M2K2018 Day T-2

M2K2018 Day T-2

Reaching Manali was taking for ever. However like much else in India, you learn to take it in your stride.

Landslides blocking up traffic on both sides, transformers blowing up leaving the city in darkness for two straight days and carrying five box packed tandem cycles does slow you down.

And all that on a good day.

Traveling on roads has its highligts – character revealing incidents, meeting complete strangers, eating at places where you may never stop again and so on.

We had started from New Delhi at night and were taking the overnighter to Manali. We’d heard reports of landslides and were prepared for a delay. The sardar driving the bus was efficient and with the powerful machine at his disposal, raced ahead. The roads ahead from Delhi were wide and paved. We made good progress.

A dinner stops, a late night tea stop and a breakfast stop later we were in Mandi. This is where the roads started choking. There was evidence of landslides being cleared, new stream ducts being constructed and general cooperation between vehicles.

A new driver had taken over by this time. This one was Virat Kohlis brother from another mother. Smartly dressed, formal shoes and pride in his work. Our sardarji had meanwhile purchased some loaves of bread to give the monkeys in the ghats. They welcome the bus with squeals when it approached, so this was a regular affair apparently.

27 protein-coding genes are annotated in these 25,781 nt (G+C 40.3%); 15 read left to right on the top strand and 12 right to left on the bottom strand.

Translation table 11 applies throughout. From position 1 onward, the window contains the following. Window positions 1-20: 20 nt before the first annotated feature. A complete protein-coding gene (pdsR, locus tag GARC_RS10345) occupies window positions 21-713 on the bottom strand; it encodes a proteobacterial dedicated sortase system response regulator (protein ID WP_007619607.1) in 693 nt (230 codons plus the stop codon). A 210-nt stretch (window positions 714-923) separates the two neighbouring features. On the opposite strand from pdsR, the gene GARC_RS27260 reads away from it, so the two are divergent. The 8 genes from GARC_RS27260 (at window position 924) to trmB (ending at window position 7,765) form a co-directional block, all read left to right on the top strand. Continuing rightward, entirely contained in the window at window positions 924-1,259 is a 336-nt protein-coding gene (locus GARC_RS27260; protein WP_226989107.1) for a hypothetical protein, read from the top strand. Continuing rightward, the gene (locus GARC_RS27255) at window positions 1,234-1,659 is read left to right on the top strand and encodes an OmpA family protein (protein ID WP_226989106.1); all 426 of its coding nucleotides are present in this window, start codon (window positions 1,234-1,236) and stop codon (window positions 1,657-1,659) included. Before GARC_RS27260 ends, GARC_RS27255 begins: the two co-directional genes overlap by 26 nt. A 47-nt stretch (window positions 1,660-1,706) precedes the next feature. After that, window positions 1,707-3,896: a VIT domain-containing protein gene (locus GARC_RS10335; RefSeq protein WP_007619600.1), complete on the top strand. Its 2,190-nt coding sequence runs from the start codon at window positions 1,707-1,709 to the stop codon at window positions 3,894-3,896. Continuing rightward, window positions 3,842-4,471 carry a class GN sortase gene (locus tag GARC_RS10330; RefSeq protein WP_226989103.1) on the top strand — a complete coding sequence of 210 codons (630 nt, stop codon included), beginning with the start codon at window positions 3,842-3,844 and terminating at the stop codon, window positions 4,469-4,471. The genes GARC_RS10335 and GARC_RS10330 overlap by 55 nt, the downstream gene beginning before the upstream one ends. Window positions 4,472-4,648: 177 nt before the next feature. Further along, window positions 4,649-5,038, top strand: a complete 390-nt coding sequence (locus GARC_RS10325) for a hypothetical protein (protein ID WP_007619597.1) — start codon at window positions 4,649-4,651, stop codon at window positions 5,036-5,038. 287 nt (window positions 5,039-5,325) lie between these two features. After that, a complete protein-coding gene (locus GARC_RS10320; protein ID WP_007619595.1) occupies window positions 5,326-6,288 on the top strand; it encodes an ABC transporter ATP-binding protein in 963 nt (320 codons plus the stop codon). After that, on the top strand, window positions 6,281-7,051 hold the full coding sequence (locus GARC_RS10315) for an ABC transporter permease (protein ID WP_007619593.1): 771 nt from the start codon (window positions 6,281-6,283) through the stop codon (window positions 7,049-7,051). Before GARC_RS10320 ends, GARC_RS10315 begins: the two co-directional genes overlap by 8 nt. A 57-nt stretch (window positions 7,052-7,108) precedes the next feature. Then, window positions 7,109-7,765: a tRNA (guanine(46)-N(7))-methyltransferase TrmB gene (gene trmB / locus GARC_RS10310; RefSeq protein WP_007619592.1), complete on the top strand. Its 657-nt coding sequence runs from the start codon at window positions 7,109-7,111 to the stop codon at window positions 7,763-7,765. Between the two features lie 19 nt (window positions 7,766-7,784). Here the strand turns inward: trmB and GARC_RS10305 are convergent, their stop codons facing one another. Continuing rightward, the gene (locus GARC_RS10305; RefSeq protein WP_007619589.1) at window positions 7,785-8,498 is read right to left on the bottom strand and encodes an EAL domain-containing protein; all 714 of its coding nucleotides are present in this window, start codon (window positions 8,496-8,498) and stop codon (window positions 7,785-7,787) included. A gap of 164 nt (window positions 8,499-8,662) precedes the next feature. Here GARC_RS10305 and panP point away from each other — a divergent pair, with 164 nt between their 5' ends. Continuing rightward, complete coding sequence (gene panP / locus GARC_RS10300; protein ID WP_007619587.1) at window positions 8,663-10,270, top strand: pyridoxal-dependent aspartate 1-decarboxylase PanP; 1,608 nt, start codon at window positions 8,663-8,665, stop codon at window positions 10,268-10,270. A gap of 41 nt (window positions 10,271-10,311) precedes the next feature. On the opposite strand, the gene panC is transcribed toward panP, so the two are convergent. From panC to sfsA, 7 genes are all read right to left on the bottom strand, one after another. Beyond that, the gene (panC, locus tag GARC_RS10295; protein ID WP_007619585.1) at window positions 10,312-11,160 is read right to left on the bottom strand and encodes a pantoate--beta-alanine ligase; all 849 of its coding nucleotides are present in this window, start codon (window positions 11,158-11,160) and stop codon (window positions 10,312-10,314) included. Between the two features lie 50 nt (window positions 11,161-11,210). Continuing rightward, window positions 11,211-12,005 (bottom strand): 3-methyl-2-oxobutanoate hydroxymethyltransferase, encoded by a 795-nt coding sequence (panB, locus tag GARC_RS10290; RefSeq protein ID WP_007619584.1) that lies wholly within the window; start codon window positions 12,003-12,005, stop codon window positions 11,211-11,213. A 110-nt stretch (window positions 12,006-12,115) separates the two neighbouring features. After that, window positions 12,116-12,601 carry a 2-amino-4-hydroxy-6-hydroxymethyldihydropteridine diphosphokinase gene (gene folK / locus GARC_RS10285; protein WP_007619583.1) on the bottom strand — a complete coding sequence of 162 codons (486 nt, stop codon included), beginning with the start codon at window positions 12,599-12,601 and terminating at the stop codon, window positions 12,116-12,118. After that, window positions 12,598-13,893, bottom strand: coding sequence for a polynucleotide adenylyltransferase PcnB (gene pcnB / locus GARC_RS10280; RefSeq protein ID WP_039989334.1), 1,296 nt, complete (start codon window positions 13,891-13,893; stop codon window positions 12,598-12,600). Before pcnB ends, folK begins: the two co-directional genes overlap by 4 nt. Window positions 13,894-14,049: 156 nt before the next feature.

A few people kept getting down at smaller towns on the way. We made a similar stop in Bhuntar and after we left a passenger realised that his bag of mithai boxes was missing. The bus cleaner had noticed another passenger leaving with a similar bag.

Both of them immidiately left to track him down. They were back 20 min later with the mithai package intact. The man had apparently tried to siphon of good the sweets while the owner slept. They shook him up a little and came back. We were on our way once more.

Finally after a 15 hour journey we touched down at the bus station only to be swarmed by taxi drivers. Thankfully after seeing our huge pile of boxes they made themselves scarce.

We snagged a tempo meanwhile and loaded our huge pile on. An enterprising taxi fellow who dared to come back got the chance to drive us to the hotel.

Throughout the drive in these difficult terrains, I was not surprised that honking was far and few in between. The self discipline reduced the need for it drastically. They just knew to give way, to wait, practice patience. The mountains teach you that a plenty.

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